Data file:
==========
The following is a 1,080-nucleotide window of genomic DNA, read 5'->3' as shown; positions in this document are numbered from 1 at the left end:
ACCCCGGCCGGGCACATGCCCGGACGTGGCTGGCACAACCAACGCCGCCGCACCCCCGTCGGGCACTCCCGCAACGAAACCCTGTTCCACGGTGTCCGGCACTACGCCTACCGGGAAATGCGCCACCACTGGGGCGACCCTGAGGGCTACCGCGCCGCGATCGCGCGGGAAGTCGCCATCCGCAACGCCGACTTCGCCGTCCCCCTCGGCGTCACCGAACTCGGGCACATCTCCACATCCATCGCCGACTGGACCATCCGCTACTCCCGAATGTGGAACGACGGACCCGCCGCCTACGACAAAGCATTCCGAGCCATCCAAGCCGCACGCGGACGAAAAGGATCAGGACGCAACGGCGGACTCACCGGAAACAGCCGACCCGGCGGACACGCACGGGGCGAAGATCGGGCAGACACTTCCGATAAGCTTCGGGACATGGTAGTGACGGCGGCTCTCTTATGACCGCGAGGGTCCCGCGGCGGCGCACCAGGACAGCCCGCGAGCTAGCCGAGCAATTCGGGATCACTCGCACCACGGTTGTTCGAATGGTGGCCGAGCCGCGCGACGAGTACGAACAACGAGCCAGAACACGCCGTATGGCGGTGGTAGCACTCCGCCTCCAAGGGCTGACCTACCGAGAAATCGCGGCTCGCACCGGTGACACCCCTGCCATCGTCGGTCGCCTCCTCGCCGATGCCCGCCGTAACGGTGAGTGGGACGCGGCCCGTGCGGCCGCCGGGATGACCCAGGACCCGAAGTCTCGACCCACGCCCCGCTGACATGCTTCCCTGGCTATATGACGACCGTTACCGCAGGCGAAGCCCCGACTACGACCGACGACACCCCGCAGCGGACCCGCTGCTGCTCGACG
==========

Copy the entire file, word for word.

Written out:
The following is a 1,080-nucleotide window of genomic DNA, read 5'->3' as shown; positions in this document are numbered from 1 at the left end:
ACCCCGGCCGGGCACATGCCCGGACGTGGCTGGCACAACCAACGCCGCCGCACCCCCGTCGGGCACTCCCGCAACGAAACCCTGTTCCACGGTGTCCGGCACTACGCCTACCGGGAAATGCGCCACCACTGGGGCGACCCTGAGGGCTACCGCGCCGCGATCGCGCGGGAAGTCGCCATCCGCAACGCCGACTTCGCCGTCCCCCTCGGCGTCACCGAACTCGGGCACATCTCCACATCCATCGCCGACTGGACCATCCGCTACTCCCGAATGTGGAACGACGGACCCGCCGCCTACGACAAAGCATTCCGAGCCATCCAAGCCGCACGCGGACGAAAAGGATCAGGACGCAACGGCGGACTCACCGGAAACAGCCGACCCGGCGGACACGCACGGGGCGAAGATCGGGCAGACACTTCCGATAAGCTTCGGGACATGGTAGTGACGGCGGCTCTCTTATGACCGCGAGGGTCCCGCGGCGGCGCACCAGGACAGCCCGCGAGCTAGCCGAGCAATTCGGGATCACTCGCACCACGGTTGTTCGAATGGTGGCCGAGCCGCGCGACGAGTACGAACAACGAGCCAGAACACGCCGTATGGCGGTGGTAGCACTCCGCCTCCAAGGGCTGACCTACCGAGAAATCGCGGCTCGCACCGGTGACACCCCTGCCATCGTCGGTCGCCTCCTCGCCGATGCCCGCCGTAACGGTGAGTGGGACGCGGCCCGTGCGGCCGCCGGGATGACCCAGGACCCGAAGTCTCGACCCACGCCCCGCTGACATGCTTCCCTGGCTATATGACGACCGTTACCGCAGGCGAAGCCCCGACTACGACCGACGACACCCCGCAGCGGACCCGCTGCTGCTCGACG